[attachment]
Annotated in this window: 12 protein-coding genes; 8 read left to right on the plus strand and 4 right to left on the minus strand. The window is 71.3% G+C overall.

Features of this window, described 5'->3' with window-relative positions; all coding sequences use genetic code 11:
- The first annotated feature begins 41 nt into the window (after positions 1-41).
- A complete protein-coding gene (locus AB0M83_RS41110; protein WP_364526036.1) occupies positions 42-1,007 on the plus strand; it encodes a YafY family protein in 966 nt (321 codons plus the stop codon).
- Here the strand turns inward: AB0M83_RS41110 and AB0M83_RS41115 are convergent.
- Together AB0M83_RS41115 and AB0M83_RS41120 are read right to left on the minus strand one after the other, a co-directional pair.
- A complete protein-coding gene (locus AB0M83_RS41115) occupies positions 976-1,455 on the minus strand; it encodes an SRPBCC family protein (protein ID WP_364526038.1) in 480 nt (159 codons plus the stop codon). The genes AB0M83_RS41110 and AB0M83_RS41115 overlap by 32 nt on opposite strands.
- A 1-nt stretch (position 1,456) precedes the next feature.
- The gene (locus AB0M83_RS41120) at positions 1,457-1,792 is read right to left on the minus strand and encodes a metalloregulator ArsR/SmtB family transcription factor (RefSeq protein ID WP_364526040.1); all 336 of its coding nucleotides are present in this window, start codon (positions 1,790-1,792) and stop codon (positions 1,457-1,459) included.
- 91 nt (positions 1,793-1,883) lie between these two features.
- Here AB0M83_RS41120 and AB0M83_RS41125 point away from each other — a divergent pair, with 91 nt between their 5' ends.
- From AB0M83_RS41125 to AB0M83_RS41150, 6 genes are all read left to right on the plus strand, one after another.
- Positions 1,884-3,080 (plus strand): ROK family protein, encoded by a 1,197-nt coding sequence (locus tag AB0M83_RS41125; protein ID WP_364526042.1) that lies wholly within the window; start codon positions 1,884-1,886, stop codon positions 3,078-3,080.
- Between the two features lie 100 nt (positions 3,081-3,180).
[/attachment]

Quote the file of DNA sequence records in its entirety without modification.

Annotated in this window: 12 protein-coding genes; 8 read left to right on the plus strand and 4 right to left on the minus strand. The window is 71.3% G+C overall.

Features of this window, described 5'->3' with window-relative positions; all coding sequences use genetic code 11:
- The first annotated feature begins 41 nt into the window (after positions 1-41).
- A complete protein-coding gene (locus AB0M83_RS41110; protein WP_364526036.1) occupies positions 42-1,007 on the plus strand; it encodes a YafY family protein in 966 nt (321 codons plus the stop codon).
- Here the strand turns inward: AB0M83_RS41110 and AB0M83_RS41115 are convergent.
- Together AB0M83_RS41115 and AB0M83_RS41120 are read right to left on the minus strand one after the other, a co-directional pair.
- A complete protein-coding gene (locus AB0M83_RS41115) occupies positions 976-1,455 on the minus strand; it encodes an SRPBCC family protein (protein ID WP_364526038.1) in 480 nt (159 codons plus the stop codon). The genes AB0M83_RS41110 and AB0M83_RS41115 overlap by 32 nt on opposite strands.
- A 1-nt stretch (position 1,456) precedes the next feature.
- The gene (locus AB0M83_RS41120) at positions 1,457-1,792 is read right to left on the minus strand and encodes a metalloregulator ArsR/SmtB family transcription factor (RefSeq protein ID WP_364526040.1); all 336 of its coding nucleotides are present in this window, start codon (positions 1,790-1,792) and stop codon (positions 1,457-1,459) included.
- 91 nt (positions 1,793-1,883) lie between these two features.
- Here AB0M83_RS41120 and AB0M83_RS41125 point away from each other — a divergent pair, with 91 nt between their 5' ends.
- From AB0M83_RS41125 to AB0M83_RS41150, 6 genes are all read left to right on the plus strand, one after another.
- Positions 1,884-3,080 (plus strand): ROK family protein, encoded by a 1,197-nt coding sequence (locus tag AB0M83_RS41125; protein ID WP_364526042.1) that lies wholly within the window; start codon positions 1,884-1,886, stop codon positions 3,078-3,080.
- Between the two features lie 100 nt (positions 3,081-3,180).